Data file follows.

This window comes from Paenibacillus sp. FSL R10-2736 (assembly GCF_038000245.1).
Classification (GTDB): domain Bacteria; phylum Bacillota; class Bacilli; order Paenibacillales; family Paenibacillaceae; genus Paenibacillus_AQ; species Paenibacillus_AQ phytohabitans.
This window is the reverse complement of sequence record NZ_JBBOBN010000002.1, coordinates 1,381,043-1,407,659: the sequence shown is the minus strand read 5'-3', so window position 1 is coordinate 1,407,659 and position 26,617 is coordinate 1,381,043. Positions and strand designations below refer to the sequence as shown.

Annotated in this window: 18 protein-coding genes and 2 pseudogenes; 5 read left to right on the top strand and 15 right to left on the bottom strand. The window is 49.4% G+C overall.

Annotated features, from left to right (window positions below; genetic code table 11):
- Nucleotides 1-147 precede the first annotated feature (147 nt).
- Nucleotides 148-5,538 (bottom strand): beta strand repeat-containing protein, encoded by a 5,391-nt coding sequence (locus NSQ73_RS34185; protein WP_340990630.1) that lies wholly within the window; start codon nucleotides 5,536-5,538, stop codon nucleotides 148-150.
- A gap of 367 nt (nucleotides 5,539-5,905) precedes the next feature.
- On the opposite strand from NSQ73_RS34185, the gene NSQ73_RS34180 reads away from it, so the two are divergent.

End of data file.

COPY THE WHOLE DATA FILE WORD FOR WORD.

This window comes from Paenibacillus sp. FSL R10-2736 (assembly GCF_038000245.1).
Classification (GTDB): domain Bacteria; phylum Bacillota; class Bacilli; order Paenibacillales; family Paenibacillaceae; genus Paenibacillus_AQ; species Paenibacillus_AQ phytohabitans.
This window is the reverse complement of sequence record NZ_JBBOBN010000002.1, coordinates 1,381,043-1,407,659: the sequence shown is the minus strand read 5'-3', so window position 1 is coordinate 1,407,659 and position 26,617 is coordinate 1,381,043. Positions and strand designations below refer to the sequence as shown.

Annotated in this window: 18 protein-coding genes and 2 pseudogenes; 5 read left to right on the top strand and 15 right to left on the bottom strand. The window is 49.4% G+C overall.

Annotated features, from left to right (window positions below; genetic code table 11):
- Nucleotides 1-147 precede the first annotated feature (147 nt).
- Nucleotides 148-5,538 (bottom strand): beta strand repeat-containing protein, encoded by a 5,391-nt coding sequence (locus NSQ73_RS34185; protein WP_340990630.1) that lies wholly within the window; start codon nucleotides 5,536-5,538, stop codon nucleotides 148-150.
- A gap of 367 nt (nucleotides 5,539-5,905) precedes the next feature.
- On the opposite strand from NSQ73_RS34185, the gene NSQ73_RS34180 reads away from it, so the two are divergent.